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Passover on the iPad

by: Caroline Westbrook - Last updated: 2013-03-22

Haggadah for iPad

Haggadah for iPad

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Whatever the Jewish festival, these days there's bound to be a smartphone or tablet app for it - and Passover is no exception.

This year's latest addition to the crop of Pesach-friendly fare is the Passover Haggadah for iPad from Ribui, which launched in the UK earlier this month ahead of this year's Seder nights and festival.

And although it's not the first time that the Haggadah has been given the interactive treatment, this latest offering takes the story a step further, adding interactive contact to further enhance the whole Seder experience.

As well as allowing users to adapt the service to suit their own tastes - including the ability to leave out some of the more long-winded bits - the app also comes complete with some impressive audio and visual content, including beautifully sung versions of some of Pesach's best-known songs, as well as commentaries and sermons on other aspects of the service and the importance of the celebration.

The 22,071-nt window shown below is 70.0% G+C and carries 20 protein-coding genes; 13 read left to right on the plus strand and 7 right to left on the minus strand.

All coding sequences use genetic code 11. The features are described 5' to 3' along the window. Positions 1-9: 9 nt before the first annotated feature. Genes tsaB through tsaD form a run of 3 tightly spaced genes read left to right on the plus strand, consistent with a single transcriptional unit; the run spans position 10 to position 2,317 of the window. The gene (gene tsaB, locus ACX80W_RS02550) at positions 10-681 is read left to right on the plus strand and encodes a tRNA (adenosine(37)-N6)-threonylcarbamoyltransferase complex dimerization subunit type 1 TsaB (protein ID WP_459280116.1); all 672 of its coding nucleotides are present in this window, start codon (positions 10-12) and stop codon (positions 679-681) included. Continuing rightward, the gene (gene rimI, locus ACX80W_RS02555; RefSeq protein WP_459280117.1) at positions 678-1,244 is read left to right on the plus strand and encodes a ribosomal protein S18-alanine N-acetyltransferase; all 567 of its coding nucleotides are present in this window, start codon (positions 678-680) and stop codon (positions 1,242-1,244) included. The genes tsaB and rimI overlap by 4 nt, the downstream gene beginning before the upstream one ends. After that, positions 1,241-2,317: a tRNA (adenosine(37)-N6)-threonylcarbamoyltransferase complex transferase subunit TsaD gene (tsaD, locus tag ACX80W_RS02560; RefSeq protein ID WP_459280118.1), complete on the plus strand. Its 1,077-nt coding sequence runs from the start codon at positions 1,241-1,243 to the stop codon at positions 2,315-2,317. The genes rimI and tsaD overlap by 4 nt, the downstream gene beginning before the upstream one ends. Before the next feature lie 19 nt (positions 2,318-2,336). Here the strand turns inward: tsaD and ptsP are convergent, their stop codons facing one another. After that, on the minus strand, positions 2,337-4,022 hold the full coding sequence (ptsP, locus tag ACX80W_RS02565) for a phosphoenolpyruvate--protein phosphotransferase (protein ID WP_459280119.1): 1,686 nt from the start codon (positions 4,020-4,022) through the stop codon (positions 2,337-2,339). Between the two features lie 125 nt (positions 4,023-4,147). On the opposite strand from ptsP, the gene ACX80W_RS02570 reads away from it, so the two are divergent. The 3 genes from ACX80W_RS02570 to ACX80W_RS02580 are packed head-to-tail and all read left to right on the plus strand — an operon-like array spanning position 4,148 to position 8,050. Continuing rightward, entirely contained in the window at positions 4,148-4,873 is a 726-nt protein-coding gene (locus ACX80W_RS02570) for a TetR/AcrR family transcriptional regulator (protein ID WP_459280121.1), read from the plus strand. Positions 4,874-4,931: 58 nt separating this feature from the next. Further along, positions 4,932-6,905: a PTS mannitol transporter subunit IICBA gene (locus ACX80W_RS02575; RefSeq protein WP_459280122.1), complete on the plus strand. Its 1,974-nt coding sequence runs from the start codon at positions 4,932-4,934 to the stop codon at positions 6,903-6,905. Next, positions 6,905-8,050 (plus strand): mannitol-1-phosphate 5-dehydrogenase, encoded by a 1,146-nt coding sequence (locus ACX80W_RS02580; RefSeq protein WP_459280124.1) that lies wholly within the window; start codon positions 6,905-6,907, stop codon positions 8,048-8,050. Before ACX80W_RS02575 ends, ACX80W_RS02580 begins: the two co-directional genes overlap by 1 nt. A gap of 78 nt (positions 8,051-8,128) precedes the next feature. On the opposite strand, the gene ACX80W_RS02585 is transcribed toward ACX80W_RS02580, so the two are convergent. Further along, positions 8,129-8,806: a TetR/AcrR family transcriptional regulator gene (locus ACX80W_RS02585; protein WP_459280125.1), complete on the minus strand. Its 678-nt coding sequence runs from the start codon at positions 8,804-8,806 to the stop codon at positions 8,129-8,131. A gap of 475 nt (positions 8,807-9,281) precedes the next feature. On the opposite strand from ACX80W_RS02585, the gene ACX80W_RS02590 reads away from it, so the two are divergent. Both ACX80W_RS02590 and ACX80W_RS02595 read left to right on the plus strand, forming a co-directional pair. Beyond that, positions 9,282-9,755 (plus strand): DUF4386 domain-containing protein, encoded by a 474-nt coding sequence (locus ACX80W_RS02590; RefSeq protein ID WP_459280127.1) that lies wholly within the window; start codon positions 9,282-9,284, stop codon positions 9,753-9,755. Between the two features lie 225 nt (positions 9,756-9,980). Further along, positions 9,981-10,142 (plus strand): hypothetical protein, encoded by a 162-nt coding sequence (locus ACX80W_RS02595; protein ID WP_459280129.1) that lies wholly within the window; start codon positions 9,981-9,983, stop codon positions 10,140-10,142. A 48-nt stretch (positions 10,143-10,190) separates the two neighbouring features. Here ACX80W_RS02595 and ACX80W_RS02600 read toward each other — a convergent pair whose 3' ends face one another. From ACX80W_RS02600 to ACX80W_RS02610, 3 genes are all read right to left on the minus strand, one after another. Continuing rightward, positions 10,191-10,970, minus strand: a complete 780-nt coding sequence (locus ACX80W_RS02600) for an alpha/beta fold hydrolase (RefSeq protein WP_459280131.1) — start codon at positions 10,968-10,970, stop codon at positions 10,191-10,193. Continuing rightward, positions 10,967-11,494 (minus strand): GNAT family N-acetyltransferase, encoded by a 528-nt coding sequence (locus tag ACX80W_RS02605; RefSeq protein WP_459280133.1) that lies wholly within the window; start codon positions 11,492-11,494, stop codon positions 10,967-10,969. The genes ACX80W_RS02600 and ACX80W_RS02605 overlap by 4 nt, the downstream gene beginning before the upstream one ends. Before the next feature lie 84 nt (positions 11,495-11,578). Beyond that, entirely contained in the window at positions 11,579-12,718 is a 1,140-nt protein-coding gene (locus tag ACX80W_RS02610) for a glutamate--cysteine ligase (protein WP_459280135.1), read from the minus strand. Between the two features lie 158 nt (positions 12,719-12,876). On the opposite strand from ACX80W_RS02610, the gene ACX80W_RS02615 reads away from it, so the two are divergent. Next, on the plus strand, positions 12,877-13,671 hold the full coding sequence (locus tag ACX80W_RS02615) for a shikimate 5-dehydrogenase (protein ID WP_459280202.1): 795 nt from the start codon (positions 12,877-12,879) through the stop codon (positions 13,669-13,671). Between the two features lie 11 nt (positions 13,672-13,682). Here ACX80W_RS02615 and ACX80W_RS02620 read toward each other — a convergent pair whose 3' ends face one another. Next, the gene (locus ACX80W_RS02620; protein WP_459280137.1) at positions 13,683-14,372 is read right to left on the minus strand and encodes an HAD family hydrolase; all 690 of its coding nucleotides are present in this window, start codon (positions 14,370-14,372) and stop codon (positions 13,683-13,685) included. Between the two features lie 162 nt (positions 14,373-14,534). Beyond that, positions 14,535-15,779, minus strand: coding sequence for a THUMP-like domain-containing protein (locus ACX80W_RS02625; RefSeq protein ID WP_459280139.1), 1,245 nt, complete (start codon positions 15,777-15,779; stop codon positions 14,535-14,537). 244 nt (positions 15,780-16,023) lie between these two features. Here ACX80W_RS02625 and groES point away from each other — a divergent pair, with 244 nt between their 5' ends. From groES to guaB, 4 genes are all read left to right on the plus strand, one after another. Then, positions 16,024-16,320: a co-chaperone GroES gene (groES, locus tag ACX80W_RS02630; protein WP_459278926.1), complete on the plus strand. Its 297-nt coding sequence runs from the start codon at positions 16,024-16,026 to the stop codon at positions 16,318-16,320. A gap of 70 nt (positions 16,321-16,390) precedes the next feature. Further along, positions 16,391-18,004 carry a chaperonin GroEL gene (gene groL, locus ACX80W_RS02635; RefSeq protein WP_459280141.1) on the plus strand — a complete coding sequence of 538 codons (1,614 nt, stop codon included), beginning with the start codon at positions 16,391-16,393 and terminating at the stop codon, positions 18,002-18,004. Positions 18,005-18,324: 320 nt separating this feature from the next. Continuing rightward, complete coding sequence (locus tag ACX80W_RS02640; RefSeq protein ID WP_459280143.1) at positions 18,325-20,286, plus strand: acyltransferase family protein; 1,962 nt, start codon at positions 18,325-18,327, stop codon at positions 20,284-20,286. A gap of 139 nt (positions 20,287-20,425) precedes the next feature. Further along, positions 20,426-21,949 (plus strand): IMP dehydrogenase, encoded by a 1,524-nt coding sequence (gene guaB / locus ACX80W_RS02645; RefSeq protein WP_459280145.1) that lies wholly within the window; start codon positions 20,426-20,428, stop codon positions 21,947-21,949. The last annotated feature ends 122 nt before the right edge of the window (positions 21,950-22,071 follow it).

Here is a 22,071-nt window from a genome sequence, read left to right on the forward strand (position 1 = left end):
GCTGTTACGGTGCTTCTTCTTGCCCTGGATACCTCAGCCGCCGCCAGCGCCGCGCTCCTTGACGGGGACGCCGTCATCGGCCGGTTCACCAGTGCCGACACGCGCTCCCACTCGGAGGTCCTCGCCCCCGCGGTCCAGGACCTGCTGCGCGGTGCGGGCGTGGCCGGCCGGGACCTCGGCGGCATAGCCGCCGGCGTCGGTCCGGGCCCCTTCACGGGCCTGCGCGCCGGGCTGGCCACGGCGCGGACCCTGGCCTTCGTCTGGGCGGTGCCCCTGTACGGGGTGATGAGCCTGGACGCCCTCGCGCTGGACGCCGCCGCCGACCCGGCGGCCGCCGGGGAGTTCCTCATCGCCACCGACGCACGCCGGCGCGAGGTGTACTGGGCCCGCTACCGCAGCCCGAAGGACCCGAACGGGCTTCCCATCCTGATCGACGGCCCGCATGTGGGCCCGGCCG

There's also selected video content, with Aish's impressive Passover Rhapsody - retelling the story of the exodus from Egypt in puppet form to the tune of Queen's Bohemian Rhapsody - while Google Exodus hints at how the story might have been told through the network of social media.

While it's hard to fault the additional content, the app is not as user-friendly as it might have been, thus making for a slightly disappointing experience. When we tried it we found the pages of the virtual haggadah hard to turn at first, with few clear instructions given as to how to do it (to the extent that the app kept returning us back to the introductory page, over and over again, before we finally figured out what to do).

And although the layout - once you get to grips with it - and the audio content is excellent, more videos would surely have been for an even better experience since the ones featured are so good - it becomes increasingly disappointing to flip through the virtual pages and discover that all the visual content is finished before the meal has even been served.

For the most part, this is a decent attempt to add a new dimension to the Seder - but with a little more attention to detail it could have been even better.

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